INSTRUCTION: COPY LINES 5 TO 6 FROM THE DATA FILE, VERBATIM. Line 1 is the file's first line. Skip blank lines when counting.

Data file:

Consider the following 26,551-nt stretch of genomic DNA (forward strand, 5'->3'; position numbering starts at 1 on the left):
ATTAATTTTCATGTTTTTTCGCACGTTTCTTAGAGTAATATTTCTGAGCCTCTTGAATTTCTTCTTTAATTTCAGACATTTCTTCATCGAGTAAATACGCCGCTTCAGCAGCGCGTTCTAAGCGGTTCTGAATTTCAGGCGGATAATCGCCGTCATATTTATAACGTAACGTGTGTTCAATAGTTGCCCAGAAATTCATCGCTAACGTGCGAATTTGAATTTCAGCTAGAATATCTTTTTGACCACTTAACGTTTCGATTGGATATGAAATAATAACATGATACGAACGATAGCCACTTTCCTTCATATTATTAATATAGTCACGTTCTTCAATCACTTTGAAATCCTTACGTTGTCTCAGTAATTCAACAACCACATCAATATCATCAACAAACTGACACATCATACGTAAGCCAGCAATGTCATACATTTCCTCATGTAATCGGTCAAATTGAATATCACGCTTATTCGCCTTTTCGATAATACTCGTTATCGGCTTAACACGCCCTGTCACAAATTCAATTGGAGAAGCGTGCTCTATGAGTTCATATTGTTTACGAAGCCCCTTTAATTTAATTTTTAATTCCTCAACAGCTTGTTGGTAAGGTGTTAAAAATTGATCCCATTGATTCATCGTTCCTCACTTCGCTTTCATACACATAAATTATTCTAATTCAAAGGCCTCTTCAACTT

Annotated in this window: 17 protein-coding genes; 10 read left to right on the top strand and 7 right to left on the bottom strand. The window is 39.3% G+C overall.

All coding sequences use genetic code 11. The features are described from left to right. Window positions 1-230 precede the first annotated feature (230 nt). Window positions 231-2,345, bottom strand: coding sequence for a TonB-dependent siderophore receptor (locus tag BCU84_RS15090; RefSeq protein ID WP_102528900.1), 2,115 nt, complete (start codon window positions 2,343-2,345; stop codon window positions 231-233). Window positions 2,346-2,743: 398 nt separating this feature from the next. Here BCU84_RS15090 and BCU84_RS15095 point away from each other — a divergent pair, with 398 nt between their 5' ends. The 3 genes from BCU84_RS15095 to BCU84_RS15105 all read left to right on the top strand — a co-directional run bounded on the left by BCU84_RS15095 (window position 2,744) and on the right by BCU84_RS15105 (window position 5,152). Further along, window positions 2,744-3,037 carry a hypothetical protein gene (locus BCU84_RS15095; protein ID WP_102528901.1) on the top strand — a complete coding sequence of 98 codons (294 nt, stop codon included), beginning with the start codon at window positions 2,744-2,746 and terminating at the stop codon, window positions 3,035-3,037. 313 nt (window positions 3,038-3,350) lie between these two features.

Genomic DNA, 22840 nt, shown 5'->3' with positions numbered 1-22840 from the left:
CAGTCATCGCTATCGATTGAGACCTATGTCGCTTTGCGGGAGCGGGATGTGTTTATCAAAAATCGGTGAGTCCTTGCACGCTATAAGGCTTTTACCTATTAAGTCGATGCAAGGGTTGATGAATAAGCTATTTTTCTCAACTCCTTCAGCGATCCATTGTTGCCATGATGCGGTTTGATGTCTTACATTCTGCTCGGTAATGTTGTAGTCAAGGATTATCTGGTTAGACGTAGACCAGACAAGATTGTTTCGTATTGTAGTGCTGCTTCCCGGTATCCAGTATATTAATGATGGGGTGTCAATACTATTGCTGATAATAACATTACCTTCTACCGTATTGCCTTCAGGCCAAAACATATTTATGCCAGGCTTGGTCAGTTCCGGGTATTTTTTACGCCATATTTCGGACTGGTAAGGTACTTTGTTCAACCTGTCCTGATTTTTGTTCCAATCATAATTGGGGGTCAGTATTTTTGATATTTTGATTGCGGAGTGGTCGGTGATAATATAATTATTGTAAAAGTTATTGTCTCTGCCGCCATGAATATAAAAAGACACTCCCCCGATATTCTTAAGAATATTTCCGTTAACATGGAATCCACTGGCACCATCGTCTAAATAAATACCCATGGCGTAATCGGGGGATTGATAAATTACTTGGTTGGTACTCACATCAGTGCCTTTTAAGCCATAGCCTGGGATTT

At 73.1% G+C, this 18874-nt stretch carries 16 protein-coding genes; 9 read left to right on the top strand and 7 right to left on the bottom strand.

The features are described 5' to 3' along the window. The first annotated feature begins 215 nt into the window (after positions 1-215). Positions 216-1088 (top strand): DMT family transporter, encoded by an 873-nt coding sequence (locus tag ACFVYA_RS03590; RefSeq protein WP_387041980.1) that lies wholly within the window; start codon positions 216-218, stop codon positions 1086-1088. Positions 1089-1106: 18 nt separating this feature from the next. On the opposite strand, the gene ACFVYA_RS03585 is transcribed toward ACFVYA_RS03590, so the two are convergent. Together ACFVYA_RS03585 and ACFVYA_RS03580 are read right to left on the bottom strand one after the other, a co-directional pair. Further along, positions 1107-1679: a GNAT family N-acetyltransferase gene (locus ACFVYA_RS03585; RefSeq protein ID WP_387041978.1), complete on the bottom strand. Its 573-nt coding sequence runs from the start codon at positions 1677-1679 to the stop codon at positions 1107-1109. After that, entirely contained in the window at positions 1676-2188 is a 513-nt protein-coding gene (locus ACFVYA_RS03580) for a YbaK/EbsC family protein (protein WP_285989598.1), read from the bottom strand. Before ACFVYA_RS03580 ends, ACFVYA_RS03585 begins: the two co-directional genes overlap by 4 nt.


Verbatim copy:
Genomic DNA, 22840 nt, shown 5'->3' with positions numbered 1-22840 from the left:
CAGTCATCGCTATCGATTGAGACCTATGTCGCTTTGCGGGAGCGGGATGTGTTTATCAAAAATCGGTGAGTCCTTGCACGCTATAAGGCTTTTACCTATTAAGTCGATGCAAGGGTTGATGAATAAGCTATTTTTCTCAACTCCTTCAGCGATCCATTGTTGCCATGATGCGGTTTGATGTCTTACATTCTGCTCGGTAATGTTGTAGTCAAGGATTATCTGGTTAGACGTAGACCAGACAAGATTGTTTCGTATTGTAGTGCTGCTTCCCGGTATCCAGTATATTAATGATGGGGTGTCAATACTATTGCTGATAATAACATTACCTTCTACCGTATTGCCTTCAGGCCAAAACATATTTATGCCAGGCTTGGTCAGTTCCGGGTATTTTTTACGCCATATTTCGGACTGGTAAGGTACTTTGTTCAACCTGTCCTGATTTTTGTTCCAATCATAATTGGGGGTCAGTATTTTTGATATTTTGATTGCGGAGTGGTCGGTGATAATATAATTATTGTAAAAGTTATTGTCTCTGCCGCCATGAATATAAAAAGACACTCCCCCGATATTCTTAAGAATATTTCCGTTAACATGGAATCCACTGGCACCATCGTCTAAATAAATACCCATGGCGTAATCGGGGGATTGATAAATTACTTGGTTGGTACTCACATCAGTGCCTTTTAAGCCATAGCCTGGGATTT